The detector was a virtual phase, buried channel, thick, frontside illuminated, 800 x 800 line CCD, 12.19 x 12.19 mm in size. The use of a CCD permitted the SSI to have an image geometry which was independent of brightness gradients, a linear photometric response to light, greater sensitivity to incident photons, and a wider spectral range than any camera previously flown on a planetary mission. Because pre-flight testing found that the CCD retained a residual image after an exposure, a pre-flash system was designed to bathe the CCD in near-infrared light (~930 nm) several times and then have the chip read out several times at high speed.

In addition to imaging Jupiter and its satellites, the SSI was used to obtain images of Venus, the Earth, the Moon, two asteroids, Gaspra and Ida, and a small satellite of Ida, Dactyl.

Alternate Names

  • SSI

Facts in Brief

Mass: 28.0 kg
Power (avg): 23.0 W
Bit rate (avg): 806.4 bps

Funding Agency

  • NASA-Office of Space Science Applications (United States)


  • Astronomy: Visible
  • Earth Science: Atmospheric Dynamics
  • Planetary Science: Atmospheres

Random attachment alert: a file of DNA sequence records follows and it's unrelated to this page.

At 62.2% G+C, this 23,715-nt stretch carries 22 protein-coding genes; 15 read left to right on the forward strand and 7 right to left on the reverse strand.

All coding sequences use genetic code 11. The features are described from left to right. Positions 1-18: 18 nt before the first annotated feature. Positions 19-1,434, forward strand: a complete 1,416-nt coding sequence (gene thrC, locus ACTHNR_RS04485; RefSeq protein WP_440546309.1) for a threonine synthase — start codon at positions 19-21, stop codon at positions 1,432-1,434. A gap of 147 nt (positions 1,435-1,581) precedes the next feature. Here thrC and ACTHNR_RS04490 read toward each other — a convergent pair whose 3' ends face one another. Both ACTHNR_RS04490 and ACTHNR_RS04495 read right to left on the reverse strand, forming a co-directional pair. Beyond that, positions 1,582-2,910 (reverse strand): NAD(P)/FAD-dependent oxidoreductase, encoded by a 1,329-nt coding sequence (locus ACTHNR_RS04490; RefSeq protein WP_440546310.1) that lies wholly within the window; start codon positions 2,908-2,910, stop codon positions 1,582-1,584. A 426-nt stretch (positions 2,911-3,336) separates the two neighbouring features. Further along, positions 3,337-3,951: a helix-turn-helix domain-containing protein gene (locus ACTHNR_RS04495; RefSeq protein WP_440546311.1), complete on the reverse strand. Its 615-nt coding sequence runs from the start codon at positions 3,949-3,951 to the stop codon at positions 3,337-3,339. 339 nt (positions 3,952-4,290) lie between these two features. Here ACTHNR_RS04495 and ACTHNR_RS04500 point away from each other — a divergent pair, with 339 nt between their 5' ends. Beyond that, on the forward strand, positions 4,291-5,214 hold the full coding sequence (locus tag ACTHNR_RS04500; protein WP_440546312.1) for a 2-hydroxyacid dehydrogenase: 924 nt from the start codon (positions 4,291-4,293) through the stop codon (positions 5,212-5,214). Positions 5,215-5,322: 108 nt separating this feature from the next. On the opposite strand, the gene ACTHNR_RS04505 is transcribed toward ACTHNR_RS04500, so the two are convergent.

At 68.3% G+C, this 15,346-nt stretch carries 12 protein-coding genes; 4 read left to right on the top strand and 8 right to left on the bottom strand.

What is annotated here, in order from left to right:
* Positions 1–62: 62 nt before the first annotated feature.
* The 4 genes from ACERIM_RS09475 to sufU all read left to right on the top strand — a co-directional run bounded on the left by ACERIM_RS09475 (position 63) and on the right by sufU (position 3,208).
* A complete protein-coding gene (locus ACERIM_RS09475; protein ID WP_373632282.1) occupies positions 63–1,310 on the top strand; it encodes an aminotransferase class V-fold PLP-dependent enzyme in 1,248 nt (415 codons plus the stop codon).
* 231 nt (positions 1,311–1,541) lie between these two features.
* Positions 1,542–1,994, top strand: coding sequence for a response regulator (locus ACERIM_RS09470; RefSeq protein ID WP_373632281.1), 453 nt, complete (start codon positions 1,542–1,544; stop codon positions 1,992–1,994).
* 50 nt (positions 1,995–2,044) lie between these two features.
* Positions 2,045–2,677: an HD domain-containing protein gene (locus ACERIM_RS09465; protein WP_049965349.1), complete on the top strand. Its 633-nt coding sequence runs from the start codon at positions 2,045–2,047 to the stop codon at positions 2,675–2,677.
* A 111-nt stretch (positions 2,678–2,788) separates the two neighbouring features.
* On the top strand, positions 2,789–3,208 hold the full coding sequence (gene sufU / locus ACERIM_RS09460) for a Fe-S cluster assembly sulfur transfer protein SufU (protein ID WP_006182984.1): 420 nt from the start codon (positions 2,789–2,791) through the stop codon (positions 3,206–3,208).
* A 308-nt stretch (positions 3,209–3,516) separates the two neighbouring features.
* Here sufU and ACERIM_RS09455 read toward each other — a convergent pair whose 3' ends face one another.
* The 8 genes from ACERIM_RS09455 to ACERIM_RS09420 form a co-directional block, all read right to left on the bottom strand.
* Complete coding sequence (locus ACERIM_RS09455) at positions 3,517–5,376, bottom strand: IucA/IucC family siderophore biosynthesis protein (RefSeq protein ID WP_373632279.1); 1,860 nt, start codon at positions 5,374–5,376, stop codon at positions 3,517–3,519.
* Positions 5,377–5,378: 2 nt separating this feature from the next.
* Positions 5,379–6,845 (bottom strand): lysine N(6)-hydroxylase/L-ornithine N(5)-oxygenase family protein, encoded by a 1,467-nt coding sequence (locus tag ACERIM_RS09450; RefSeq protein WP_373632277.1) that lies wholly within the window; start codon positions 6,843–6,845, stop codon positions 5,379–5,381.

• Planetary Science: Geology and Geophysics
  • Planetary Science: Small Bodies

Additional Information

Questions or comments about this experiment can be directed to: Dr. Edwin V. Bell, II.



NameRoleOriginal AffiliationE-mail
Dr. Carl B. PilcherTeam MemberUniversity of Hawaii 
Dr. Richard J. GreenbergTeam MemberPlanetary Science Institute 
Dr. Joseph F. VeverkaTeam MemberCornell
Dr. Clark R. ChapmanTeam MemberPlanetary Science
Dr. David D. MorrisonTeam MemberUniversity of
Dr. Peter J. GieraschTeam MemberCornell
Prof. Ronald GreeleyTeam MemberArizona State University 
Dr. Clifford D. AngerTeam MemberUniversity of Calgary 
Dr. Gerhard NeukumTeam MemberDeutsche Forschungs-und Versuchsenstalt fuer Luft-und Raumfahrt 
Dr. James W. Head, IIITeam MemberBrown
Dr. Michael H. CarrTeam MemberUS Geological
Mr. Merton E. DaviesTeam MemberRand Corporation 
Dr. James B. PollackTeam MemberNASA Ames Research Center 
Dr. Fraser P. FanaleTeam MemberUniversity of
Dr. Andrew P. IngersollTeam MemberCalifornia Institute of
Dr. Michael J.S. BeltonGeneral ContactKitt Peak National

Selected References

Belton, M. J. S., et al., Images from Galileo of the Venus cloud deck, Science, 253, No. 5027, 1531-1536, Sep. 1991.

Belton, M. J. S., et al., The Galileo solid-state imaging experiment, Space Sci. Rev., 60, No. 1/4, 413-455, May 1992.

Carr, M. H., et al., The Galileo Imaging team plan for observing the satellites of Jupiter, J. Geophys. Res., 100, No. E9, 18935,18955, Sept. 1995.